Jury Duty Cat: Why a Viral Story Is a Media Fail

Sal Esposito, the Boston cat called for jury duty in January, 2010. WHDH-TV

Sal Esposito is being called for jury duty in East Boston. The only problem is that Sal Esposito is a cat.

That's the catchy lede to a story that's popping up all over the web, being posted by local news outlets and big newspapers worldwide. The only problem is it's a year old.

Lives aren't going to be lost because a water-cooler animal story got recycled a year later by editors who simply wanted a piece of the pie as a (seemingly current) story started going viral on Facebook and elsewhere.

But the story of Sal the cat should serve as a reminder of how filled with misinformation our media echo chamber has become.

Sal's story was first posted by WHDH, an NBC affiliate in Boston, on Jan. 7, 2010. Sal's owners Guy and Anna Esposito had listed him on the "pets" section of a state census form. Some time later, Sal got a jury summons in the mail.

As WHDH reporter Janet Wu explained in the original newscast, Anna filed for Sal's disqualification of service. But since Sal isn't too old, ill, or a convicted felon, "She chose the most obvious reason - Sal can't speak English."

The jury commissioner was unmoved by the common jury duty dodge and denied the request. When the story aired, Anna had acquired a letter from Sal's vet stating that he's a cat, but, at least at the time, Sal was still under orders to appear in court March 23 - meaning March 23, 2010.

Flash forward 2011. On Jan. 13, the Huffington Post appears to be the first news source to publish a story about how "Boston resident Sal Esposito recently got called in for jury duty," complete with the details about the jury commissioner denying Sal's exemption and how he's still expected to show up March 23. Along with a few fringe news outlets, Canada's CBC also picks up on the story, reporting it as new.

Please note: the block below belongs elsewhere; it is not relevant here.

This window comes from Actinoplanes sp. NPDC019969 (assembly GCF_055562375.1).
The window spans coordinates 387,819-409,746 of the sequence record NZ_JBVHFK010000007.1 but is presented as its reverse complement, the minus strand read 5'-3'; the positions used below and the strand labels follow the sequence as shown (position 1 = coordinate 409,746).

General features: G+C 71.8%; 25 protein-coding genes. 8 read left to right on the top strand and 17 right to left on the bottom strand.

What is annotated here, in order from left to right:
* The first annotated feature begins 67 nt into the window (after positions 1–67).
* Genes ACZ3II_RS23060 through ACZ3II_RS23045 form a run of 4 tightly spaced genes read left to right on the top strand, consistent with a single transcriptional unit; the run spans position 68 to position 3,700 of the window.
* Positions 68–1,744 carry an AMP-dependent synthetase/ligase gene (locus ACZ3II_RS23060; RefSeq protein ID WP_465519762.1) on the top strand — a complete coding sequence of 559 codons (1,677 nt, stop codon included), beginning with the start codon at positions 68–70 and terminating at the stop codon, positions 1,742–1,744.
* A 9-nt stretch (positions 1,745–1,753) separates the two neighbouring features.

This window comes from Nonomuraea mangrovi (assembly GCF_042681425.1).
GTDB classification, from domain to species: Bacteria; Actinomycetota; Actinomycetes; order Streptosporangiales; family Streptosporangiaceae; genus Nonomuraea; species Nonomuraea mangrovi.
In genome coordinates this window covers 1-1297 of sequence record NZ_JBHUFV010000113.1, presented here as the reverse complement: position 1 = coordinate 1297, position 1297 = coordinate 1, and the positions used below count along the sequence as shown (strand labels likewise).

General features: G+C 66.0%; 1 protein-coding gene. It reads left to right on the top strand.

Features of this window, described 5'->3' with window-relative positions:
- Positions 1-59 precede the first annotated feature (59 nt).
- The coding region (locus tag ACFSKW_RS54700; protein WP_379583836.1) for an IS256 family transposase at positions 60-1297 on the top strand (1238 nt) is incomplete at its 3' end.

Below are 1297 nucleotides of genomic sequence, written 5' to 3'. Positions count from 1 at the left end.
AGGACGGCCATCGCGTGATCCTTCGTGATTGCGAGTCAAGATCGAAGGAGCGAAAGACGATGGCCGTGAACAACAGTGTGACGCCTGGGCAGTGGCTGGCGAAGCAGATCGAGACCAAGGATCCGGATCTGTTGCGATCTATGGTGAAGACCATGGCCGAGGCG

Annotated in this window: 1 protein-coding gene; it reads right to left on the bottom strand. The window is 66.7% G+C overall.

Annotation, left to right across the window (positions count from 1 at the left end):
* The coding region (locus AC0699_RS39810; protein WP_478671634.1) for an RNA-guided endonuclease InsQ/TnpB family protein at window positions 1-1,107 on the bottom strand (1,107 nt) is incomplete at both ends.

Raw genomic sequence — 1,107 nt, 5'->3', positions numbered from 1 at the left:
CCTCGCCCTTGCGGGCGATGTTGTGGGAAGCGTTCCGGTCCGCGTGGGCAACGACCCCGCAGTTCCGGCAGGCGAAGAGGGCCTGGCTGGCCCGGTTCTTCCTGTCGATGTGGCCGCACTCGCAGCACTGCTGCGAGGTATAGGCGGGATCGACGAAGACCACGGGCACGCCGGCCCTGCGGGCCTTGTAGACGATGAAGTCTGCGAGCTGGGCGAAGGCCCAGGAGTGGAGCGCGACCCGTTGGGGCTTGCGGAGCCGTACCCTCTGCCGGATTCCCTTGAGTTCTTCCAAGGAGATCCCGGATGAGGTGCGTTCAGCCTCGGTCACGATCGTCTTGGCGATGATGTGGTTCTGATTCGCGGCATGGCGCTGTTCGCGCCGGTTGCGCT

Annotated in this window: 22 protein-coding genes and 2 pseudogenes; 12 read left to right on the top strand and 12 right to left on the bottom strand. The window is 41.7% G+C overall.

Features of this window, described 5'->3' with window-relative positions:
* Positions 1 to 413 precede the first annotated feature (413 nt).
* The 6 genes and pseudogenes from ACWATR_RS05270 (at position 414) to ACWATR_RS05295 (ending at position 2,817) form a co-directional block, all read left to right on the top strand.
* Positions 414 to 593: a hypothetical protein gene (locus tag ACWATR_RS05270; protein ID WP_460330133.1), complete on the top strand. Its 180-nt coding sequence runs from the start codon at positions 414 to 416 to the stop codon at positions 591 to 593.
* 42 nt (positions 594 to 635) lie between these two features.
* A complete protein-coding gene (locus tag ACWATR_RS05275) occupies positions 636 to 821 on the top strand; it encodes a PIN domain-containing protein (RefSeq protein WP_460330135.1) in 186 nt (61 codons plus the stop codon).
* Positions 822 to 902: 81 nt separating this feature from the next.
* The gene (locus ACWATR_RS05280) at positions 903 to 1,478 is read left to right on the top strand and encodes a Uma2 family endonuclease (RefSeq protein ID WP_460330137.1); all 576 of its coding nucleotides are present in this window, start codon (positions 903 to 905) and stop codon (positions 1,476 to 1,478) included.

Jan. 14: A Fox affiliate in Boston, the American Bar Association's online Journal, the Toronto Star.

Monday, Jan. 17: The U.K.'s Daily Mail, and the New York Daily News, two national papers that score big traffic with a mix of serious, salacious and absurd stories.

Keep in mind that many of these stories link back to the original WHDH report, with the January, 2010 date there for all to see. But many of them also link to one another. On Tuesday, a Washington Post blog picks up on it, and cites the current Fox affiliate report from Boston. Meanwhile a Fox affiliate in Cleveland links back to the Daily News. NPR's "Morning Edition" also picked up the story Tuesday, without attribution.

Readers like these quirky stories - and so do I. But there's a sloppiness attendant the rush to roll them out. News organizations point to one another as the source and move on, often without asking important questions. There's a reason we call the transmission phenomenon "viral." Once the story is out there, it's hard to contain.

(In Sal's case, there's no reason to believe that the original story isn't genuine.)

Although "Sal-gate" is inconsequential, the same dynamic has played out in more serious contexts. Numerous outlets, citing one another, passed on an erroneous report that Rep. Gabrielle Giffords was killed Jan. 8. Giffords' own husband was led to believe that she was dead.

My organization is guilty of it, too. We do rewrites and we make mistakes. I noticed the Sal the cat date discrepancy as I was setting about cobbling together our own version of a quick rewrite.

But in chasing trends, it's easy to lose sight of our most important goal - developing and maintaining trust among our audiences. Cite-and-rewrite often delivers little of value to those audiences and reporting should remain the cornerstone of the daily avalanche of content we produce.
  • Ken Millstone

    Ken Millstone is an assignment editor at CBSNews.com

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